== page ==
But those first few footsteps into the virgin territory of "expanded consciousness" left an indelible imprint. The whole world changed. And nobody but me ever got it even close to right. Tom Wolfe, give me a fucking break. Peter Coyote? Pfssh. Emmet Grogan? I don't think so. But despite all those years and all that work and all the glowing prose I've come up with, I've still never had a single word published anywhere, haven't ever made a nickel, never found myself sitting all tweedy and bemused behind a table at Borders, ain't going on Oprah any time soon. Money's not exactly the coin of my realm, thank goodness. I'd be in deep shit.
Okay. I give up. Just send me the ms.
Strachan Literary Agency
P.O. Box 1907
Annapolis, MD 21404
Remember a SASE with sufficient postage if you want the ms. back. Thanks. LS
To save us both some trouble, you can take a look at an earlier version here:
Then if you still want to pursue it, let me know. Thanks again. G.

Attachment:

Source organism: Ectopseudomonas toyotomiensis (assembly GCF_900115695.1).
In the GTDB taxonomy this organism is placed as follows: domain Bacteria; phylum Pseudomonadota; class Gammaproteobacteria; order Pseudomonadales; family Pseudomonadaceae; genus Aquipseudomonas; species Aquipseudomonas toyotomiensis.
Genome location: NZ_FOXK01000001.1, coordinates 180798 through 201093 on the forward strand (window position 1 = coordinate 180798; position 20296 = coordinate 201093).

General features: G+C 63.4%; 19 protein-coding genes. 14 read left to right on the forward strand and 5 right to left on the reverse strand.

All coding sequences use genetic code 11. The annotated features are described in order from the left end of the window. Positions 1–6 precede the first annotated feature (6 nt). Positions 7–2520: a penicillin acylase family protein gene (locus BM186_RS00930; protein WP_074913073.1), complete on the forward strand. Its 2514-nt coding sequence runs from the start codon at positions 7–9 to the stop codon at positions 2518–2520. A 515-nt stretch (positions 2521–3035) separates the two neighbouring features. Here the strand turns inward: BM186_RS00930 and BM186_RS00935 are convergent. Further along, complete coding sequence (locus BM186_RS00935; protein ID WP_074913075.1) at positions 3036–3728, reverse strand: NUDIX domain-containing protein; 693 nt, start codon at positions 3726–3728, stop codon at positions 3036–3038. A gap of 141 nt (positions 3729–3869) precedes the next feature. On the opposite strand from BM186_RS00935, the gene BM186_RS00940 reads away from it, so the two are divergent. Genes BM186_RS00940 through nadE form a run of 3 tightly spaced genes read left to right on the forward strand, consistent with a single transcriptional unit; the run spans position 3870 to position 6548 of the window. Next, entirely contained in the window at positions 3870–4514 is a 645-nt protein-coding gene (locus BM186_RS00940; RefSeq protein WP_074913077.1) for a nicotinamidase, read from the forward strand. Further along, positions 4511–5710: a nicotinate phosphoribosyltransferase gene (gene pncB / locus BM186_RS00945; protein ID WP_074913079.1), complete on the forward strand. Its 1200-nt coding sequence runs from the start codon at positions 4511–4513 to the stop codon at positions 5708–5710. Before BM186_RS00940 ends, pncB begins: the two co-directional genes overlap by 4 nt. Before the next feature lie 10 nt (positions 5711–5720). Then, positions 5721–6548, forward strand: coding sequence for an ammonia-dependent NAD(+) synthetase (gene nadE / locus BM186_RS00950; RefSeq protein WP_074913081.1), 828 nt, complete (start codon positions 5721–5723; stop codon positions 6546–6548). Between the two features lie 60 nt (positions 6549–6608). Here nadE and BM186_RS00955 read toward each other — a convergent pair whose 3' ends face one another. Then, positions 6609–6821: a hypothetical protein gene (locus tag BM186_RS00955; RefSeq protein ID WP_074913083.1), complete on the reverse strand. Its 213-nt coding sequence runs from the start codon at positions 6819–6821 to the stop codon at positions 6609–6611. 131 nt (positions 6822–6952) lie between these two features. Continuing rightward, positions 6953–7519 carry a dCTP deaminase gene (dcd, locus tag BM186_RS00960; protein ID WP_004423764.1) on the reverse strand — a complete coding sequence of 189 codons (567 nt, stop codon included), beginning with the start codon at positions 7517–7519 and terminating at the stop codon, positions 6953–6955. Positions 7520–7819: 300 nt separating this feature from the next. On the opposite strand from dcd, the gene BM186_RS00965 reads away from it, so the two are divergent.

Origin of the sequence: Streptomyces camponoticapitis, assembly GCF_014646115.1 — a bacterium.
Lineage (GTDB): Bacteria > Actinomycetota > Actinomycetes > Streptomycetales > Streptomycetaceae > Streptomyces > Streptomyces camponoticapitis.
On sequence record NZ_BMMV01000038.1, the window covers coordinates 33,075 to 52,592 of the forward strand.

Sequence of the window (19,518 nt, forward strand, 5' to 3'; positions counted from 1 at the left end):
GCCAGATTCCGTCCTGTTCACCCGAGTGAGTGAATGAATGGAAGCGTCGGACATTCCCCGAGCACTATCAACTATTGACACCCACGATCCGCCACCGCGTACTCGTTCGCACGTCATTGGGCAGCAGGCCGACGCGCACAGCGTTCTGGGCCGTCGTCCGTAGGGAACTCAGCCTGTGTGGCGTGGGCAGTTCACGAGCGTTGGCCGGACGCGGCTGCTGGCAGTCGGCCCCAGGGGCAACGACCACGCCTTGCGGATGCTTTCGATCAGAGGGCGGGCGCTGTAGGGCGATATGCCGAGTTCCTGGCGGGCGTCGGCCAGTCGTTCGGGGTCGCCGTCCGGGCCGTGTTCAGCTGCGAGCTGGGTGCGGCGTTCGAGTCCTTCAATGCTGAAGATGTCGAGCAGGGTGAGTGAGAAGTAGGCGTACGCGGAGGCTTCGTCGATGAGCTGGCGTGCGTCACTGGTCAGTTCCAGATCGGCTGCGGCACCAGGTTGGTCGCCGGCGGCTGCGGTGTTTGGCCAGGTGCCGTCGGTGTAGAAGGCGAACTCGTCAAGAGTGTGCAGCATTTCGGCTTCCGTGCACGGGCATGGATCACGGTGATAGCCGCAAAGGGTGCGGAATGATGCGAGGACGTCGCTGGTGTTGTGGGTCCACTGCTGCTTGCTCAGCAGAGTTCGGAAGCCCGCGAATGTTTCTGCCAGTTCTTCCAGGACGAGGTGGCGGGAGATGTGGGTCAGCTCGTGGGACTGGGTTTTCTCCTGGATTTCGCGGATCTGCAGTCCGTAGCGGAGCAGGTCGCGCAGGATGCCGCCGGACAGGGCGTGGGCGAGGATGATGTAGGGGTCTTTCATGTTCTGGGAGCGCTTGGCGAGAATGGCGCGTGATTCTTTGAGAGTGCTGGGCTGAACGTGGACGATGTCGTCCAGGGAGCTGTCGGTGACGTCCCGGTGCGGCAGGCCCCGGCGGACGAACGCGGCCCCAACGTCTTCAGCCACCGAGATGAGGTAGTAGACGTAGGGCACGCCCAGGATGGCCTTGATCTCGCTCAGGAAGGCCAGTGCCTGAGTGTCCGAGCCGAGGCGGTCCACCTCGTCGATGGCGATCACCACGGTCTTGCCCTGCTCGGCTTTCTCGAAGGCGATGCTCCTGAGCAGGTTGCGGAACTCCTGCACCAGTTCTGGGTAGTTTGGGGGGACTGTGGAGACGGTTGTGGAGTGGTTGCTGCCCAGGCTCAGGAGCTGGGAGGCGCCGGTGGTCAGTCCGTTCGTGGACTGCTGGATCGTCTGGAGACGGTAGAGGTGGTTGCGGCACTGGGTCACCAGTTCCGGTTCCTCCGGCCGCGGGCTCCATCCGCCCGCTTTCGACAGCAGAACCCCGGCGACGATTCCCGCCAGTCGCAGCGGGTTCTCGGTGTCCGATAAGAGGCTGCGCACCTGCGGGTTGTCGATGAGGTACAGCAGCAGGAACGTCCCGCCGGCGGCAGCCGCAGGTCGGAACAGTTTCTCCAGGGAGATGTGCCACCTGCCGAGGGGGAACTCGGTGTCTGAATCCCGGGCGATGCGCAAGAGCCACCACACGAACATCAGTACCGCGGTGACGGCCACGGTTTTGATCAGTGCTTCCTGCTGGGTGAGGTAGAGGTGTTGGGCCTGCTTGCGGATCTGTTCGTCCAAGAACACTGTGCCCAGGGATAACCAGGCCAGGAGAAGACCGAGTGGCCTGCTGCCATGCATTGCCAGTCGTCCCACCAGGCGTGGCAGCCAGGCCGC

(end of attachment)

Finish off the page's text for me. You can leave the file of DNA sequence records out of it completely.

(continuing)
I looked at the first few chapters, annotated and unannotated (I did get a kick out of the annotated ones), and I'm frankly not sure what this is meant to be. Is it a memoir disguised as a novel a la Dave Eggers? Is it a novel disguised as a memoir of sorts? How much of it is true, and how much isn't? Although Mr. Eggers certainly managed to produce a self-conscious bestseller, I'm not sure that the reading public -- and I know that most editors (navel gazing, they call it) -- don't have the patience for another one. I like your voice and prose rhythm, and I like the overall concept for the book (although I wish I knew why I am a magnet for novels with Vietnam and/or drug themes. Perhaps that's all anyone's writing about these days.) I guess I'm asking what, exactly, this is, or what you intend it to be. For some reason, it seems to make a difference. --LS